Process synchronisation in Linux

The two fundamental concepts in a Linux operating system are processes and time slice. A process is an instance of a program that is being executed by the computer’s operating system. When we say that two computers are communicating with each other, we mean that two processes, one running on

In some situations, we need to explicitly unlock a file. The same system call, lockf, will help us, but we need to pass F_ULOCK as a parameter. We mentioned that in the above example we passed a value of 0 as the third parameter to the lockf call. This resulted in the locking of an entire file. But in some cases, we may be interested in locking some part of a file. The third parameter passed to the lockf call is the number of bytes of the file that will be locked.

When we use files, we may encounter a situation known as ‘deadlock’. Take a look at the following program to understand this situation better:

int fd,pid;
fd = open(“testfile”,O_RDWR);
printf(“Parent locked 10 charsn”);
pid = fork();
if (pid == 0)
printf(“End of 1st Child processn”);
printf(“End of Parent processn”);

Here, we first open a file and lock the first ten bytes. Then a child process is forked and gets the time slice. In the child process, we try to lock ten bytes. But these have already been locked. Thus the child waits for the parent to unlock the file. But in the parent process, we have a wait() call and thus the parent waits till the child process is over. So we are in a situation where parent waits for the child and child waits for the parent. Hence a deadlock situation. Whenever such a situation occurs, Linux is smart enough to recognise it and sort it out. When Linux realises that a deadlock has occurred, it prints an error message and terminates the parent process.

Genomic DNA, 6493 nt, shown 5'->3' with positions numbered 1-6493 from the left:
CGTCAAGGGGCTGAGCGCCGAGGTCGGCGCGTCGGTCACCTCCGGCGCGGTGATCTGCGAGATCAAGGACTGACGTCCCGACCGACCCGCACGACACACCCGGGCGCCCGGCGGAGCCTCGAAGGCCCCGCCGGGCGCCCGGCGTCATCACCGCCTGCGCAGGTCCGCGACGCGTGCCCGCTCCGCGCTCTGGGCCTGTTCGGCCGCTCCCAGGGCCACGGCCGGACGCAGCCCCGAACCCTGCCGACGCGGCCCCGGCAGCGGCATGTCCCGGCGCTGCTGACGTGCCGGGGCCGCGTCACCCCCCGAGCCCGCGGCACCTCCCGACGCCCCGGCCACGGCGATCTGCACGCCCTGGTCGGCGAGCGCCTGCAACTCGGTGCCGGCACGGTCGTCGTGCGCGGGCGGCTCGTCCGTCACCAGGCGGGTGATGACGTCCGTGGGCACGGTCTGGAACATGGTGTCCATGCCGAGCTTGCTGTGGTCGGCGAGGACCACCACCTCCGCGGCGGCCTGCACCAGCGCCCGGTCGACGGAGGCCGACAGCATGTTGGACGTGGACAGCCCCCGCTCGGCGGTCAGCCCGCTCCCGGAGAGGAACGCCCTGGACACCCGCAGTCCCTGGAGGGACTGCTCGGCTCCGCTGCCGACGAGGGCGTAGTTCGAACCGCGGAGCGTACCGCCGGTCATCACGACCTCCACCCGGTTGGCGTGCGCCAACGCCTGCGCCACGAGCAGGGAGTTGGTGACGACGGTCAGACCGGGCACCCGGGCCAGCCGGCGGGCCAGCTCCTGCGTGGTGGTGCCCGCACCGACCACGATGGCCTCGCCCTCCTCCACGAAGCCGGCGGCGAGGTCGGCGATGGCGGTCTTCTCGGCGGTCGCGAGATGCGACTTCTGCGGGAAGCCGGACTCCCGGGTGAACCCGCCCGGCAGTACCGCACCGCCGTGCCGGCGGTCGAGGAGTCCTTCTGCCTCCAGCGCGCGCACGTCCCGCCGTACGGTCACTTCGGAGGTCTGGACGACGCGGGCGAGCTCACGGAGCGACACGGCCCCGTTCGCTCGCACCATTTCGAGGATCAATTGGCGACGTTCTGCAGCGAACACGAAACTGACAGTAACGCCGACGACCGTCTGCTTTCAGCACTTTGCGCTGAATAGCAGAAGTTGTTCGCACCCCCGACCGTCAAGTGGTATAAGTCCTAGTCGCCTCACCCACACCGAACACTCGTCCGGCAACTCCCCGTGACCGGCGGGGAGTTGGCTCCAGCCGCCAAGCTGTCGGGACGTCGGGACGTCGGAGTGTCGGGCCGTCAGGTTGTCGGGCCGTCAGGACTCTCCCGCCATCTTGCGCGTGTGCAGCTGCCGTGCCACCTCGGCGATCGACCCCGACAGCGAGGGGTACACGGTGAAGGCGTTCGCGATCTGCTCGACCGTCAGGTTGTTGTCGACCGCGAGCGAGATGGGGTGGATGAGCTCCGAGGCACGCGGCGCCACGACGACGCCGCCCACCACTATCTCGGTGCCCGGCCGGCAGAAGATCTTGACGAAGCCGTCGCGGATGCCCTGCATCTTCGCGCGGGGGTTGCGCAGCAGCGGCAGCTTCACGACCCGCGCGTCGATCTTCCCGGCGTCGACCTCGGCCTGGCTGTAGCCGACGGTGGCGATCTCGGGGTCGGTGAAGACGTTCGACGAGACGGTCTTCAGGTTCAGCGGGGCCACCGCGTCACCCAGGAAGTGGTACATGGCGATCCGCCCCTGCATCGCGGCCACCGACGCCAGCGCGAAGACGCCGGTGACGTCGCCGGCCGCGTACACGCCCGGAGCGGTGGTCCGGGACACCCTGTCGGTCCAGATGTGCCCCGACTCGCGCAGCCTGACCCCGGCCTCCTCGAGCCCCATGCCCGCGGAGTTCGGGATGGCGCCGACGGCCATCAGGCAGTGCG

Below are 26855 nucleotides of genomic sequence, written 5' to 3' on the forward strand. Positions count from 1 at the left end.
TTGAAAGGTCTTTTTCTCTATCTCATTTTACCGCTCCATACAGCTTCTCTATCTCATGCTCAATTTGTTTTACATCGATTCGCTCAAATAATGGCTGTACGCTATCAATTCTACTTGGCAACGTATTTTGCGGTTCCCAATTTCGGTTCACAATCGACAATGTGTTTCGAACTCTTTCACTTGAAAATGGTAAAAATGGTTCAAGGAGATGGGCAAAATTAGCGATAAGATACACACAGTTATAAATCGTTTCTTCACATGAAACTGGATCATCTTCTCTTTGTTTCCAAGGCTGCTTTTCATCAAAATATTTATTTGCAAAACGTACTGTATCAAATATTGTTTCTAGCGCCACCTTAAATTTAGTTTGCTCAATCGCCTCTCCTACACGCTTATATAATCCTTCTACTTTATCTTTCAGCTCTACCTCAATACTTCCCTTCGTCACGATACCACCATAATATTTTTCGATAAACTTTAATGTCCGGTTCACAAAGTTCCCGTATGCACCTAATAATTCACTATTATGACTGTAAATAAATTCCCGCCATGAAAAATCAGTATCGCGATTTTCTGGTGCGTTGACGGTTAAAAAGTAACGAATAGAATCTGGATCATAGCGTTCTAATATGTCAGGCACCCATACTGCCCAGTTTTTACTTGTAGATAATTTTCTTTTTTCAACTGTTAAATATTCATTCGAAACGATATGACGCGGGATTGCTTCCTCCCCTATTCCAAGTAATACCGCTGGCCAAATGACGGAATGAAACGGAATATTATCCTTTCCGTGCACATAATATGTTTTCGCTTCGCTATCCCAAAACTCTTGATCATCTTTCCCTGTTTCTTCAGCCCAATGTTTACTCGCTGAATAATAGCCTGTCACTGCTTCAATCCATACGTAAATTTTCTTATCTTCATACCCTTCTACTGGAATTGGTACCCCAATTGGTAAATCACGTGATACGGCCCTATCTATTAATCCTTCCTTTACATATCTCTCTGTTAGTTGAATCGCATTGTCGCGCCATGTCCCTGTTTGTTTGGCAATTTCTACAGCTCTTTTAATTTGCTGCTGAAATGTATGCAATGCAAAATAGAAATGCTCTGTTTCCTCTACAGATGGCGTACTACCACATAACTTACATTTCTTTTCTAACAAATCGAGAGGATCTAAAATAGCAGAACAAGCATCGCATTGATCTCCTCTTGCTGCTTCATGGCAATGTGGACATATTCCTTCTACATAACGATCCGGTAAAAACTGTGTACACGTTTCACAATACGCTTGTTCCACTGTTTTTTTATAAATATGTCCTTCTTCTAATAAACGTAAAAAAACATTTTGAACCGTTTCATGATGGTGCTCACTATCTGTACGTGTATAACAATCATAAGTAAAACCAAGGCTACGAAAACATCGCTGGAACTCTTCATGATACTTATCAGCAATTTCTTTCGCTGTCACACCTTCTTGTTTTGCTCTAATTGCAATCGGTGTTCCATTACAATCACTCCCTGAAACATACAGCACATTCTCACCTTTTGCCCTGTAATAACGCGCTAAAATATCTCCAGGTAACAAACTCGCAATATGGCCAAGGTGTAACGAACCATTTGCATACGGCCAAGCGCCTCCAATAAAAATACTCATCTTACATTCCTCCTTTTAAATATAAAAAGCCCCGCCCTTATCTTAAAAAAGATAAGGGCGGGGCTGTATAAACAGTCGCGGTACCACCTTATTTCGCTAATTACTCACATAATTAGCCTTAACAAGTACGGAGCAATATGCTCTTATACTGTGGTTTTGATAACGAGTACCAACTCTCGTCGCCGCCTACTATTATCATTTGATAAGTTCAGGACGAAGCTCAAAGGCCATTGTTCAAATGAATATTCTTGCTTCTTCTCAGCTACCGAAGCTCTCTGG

Linux provides another synchronisation primitive – known as semaphores. Even though they are a form of IPC, they are not used for exchanging large amounts of data. They are basically intended to let multiple processes synchronise their operations. One main purpose of semaphore is to synchronise the access to a shared memory segment. As semaphores are used to provide resource synchronisation between various processes, it is natural to expect the value of a semaphore to be stored in the kernel.

To obtain a resource that is controlled by a semaphore, a process needs to test its current value. If the current value is greater than zero, then decrement the value by one. If the current value is zero, then the process needs to wait until the value is greater than zero. To release a resource that is controlled by a semaphore, a process increments the semaphore value. If some other process has been waiting for the semaphore value to become greater than zero, that other process can now obtain the semaphore.